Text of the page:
John Ellis (executioner)

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John Ellis
Born4 October 1874
Died20 September 1932 (aged 57)
Cause of deathSuicide
CitizenshipBritish
OccupationExecutioner
Years active1901–1924
Parent(s)Joseph and Sarah Ellis

John Ellis (4 October 1874 – 20 September 1932) was a British executioner for 23 years, from 1901 to 1924. His other occupations were as a Rochdale hairdresser and newsagent.

Personal life[edit]

Born in Balderstone, Rochdale on 4 October 1874, he first worked in a series of jobs as a casual labourer in and around Manchester before gaining a job at a spinning mill in Bury. After another stint in a factory he decided to follow his father's trade by becoming a barber and hairdresser in Rochdale, where he subsequently also opened a newsagent's shop, which he ran with his wife and children.

Career[edit]

At the age of 22 he applied to the Home Office to become an executioner and was invited to attend training at Newgate Prison. He first participated in an execution in Newcastle in December 1901, as assistant to William Billington. Ellis served as Chief Executioner from 1907 and was involved in a total of 203 executions.

Among the executions he performed were those of Hawley Harvey Crippen (known as Dr. Crippen) in 1910, Frederick Seddon in 1912, Sir Roger Casement in 1916, Herbert Rowse Armstrong in 1922, and of Edith Thompson in 1923. The ordeal of executing Edith Thompson in 1923 had a profound effect on Ellis. Thompson had collapsed in terror at the prospect of her hanging and, unconscious, had to be supported on the gallows by four prison warders.[1] Various accounts report, "that guards had to tie her to a small wooden chair before drawing the noose around her neck", and that "she was hanged in a bosun's chair".[2]

On 27 March 1956, the then Home Secretary Major Lloyd George stated in a Written Answer in the Commons "that the Governor of Holloway Prison, who was also the Medical Officer, ... gave Mrs. Thompson sedatives" and that "although he thought she could have walked with assistance, he had her carried and she was supported on the scaffold. Apart from this, nothing unusual occurred."[3]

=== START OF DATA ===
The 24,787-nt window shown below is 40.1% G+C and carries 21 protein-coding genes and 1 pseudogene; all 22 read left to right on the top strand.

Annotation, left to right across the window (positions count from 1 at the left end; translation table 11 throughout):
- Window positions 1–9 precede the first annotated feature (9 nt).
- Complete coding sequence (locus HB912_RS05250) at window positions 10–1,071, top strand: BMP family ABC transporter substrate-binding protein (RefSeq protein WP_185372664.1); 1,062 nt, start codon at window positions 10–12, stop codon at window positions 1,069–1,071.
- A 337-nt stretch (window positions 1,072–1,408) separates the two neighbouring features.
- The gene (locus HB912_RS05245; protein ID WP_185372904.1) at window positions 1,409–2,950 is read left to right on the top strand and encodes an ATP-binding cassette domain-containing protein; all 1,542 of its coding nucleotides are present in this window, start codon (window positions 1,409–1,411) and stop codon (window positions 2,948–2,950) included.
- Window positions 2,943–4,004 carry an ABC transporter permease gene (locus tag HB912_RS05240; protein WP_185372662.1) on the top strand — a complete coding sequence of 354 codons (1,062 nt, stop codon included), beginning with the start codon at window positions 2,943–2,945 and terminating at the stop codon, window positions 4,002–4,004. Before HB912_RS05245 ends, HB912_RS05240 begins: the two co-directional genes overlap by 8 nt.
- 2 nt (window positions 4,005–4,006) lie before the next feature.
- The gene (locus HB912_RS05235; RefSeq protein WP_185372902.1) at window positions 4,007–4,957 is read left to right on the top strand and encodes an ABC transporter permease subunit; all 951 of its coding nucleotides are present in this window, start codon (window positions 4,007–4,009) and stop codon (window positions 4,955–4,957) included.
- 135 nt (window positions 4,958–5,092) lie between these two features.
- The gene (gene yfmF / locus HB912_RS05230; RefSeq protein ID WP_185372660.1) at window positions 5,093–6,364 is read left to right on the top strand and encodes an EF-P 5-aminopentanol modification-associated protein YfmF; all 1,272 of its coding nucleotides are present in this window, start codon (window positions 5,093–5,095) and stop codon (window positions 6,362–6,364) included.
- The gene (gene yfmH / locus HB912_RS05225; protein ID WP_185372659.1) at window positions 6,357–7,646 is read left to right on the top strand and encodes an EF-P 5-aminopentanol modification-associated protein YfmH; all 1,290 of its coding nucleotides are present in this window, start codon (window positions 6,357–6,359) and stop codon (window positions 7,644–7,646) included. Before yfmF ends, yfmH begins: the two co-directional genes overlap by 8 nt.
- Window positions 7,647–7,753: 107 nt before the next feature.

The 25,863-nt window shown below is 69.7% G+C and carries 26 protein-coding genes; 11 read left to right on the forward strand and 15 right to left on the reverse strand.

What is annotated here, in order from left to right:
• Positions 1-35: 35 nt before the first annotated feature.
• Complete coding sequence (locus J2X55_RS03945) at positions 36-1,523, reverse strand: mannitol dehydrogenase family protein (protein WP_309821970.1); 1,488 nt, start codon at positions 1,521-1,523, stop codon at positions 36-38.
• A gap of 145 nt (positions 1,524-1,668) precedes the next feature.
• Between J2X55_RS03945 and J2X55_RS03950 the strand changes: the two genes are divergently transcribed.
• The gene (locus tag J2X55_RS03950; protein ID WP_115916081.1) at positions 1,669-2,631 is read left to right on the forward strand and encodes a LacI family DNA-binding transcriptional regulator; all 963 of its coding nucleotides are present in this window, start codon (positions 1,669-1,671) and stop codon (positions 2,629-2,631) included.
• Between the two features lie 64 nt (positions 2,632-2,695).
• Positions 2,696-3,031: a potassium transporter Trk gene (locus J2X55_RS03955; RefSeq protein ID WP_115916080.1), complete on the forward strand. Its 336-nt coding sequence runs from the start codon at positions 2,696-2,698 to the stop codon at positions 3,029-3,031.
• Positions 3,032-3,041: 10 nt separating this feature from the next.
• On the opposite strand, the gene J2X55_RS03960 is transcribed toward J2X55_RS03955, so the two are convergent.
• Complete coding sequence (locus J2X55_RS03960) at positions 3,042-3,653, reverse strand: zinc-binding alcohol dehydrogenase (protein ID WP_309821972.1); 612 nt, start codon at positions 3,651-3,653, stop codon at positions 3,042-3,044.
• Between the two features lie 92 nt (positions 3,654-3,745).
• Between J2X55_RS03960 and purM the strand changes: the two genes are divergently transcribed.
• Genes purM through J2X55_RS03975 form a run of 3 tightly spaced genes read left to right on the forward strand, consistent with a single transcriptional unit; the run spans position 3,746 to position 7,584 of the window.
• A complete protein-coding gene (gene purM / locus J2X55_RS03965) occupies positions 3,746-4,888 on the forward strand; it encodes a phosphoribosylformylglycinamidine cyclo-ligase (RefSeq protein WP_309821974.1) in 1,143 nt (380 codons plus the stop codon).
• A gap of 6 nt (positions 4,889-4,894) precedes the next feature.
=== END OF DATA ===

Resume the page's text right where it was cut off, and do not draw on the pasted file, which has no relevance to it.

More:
When the gallows trapdoor opened and Thompson fell, the sudden impact of the noose caused her to suffer a massive vaginal haemorrhage. The large amount of blood spilled, combined with the fact that Thompson had gained weight during her imprisonment even while resisting food, led to conjecture that she might have been pregnant, although no post-mortem examination was made. All women hanged in Britain after Thompson were required to wear a special garment made of canvas as a precaution against the problems encountered with Thompson.[4]

Resignation and death[edit]

Ellis resigned from his post in March 1924.[5] Whether this was due to his experiences at the Thompson hanging is open to dispute, especially since he performed 11 more executions (among which was one of another woman) before he withdrew. Ellis took to drinking heavily, and attempted suicide in 1924 by shooting himself in the jaw.[6]

Suicide was at that time a criminal offence, and Ellis was charged and bound over for 12 months at Rochdale Magistrates Court.[7] Eight years later, in September 1932, after another bout of heavy drinking, Ellis succeeded in his suicide attempt, cutting his throat with a razor.[8]

Controversy[edit]

His relations to his fellow executioners were strained. Henry Pierrepoint was struck off the list of executioners following a complaint by Ellis. Pierrepoint, arriving at Chelmsford prison slightly intoxicated on 13 July 1910, had started a row, and would have beaten Ellis up, had not warders intervened. Pierrepoint's brother Thomas, also an executioner, is reported to have said about John Ellis that "it was impossible to work with him".[9]

Ellis was persuaded to take on the dramatic role of executioner in the play The Life and Adventures of Charles Peace, which opened in Gravesend in December, 1927. This attracted a degree of controversy as some considered his participation inappropriate. Attendances dwindled and after the production closed, Ellis used the scaffold as part of his tours.[10]

Insights into his behaviour, way of thinking and the methods he employed can be read in the book Diary of a Hangman, in which he describes his methods and recalls the final moments of some of those he executed.[11]

See also[edit]

References[edit]

  1. ^ Weis, Rene (2001). Criminal Justice: The True Story of Edith Thompson. Penguin Books Ltd.
  2. ^ McGilligan, Patrick. "1913-1921". Alfred Hitchcock: A Life in Darkness and Light - London: The Enjoyment of Fear. p. 49.
  3. ^ "Mrs Thompson (Execution) - Hansard". hansard.parliament.uk.
  4. ^ Weis, Rene (2001). Criminal Justice: The True Story of Edith Thompson. Penguin Books Ltd.
  5. ^ Britain's Official Hangman Quits After 23 Years Without Excuses, in the Evening Star (via Chronicling America); published March 29, 1924
  6. ^ Morton, James (23 September 2019). "Hangman's brush with the law". Law Gazette.
  7. ^ "Famous Hangman's Fate". Londonderry Sentinel. 22 September 1932. p. 3.
  8. ^ Fielding 2008, pp. 87–91
  9. ^ Pierrepoint, Albert (2005), Executioner:Pierrepoint, Eric Dobby Publishing, p. 62, ISBN 1-85882-061-8
  10. ^ "Famous Hangman's Fate". Londonderry Sentinel. 22 September 1932. p. 3.
  11. ^ Ellis, John (1996), Diary of a Hangman, Forum Design, ISBN 1-874358-11-7

Sources[edit]

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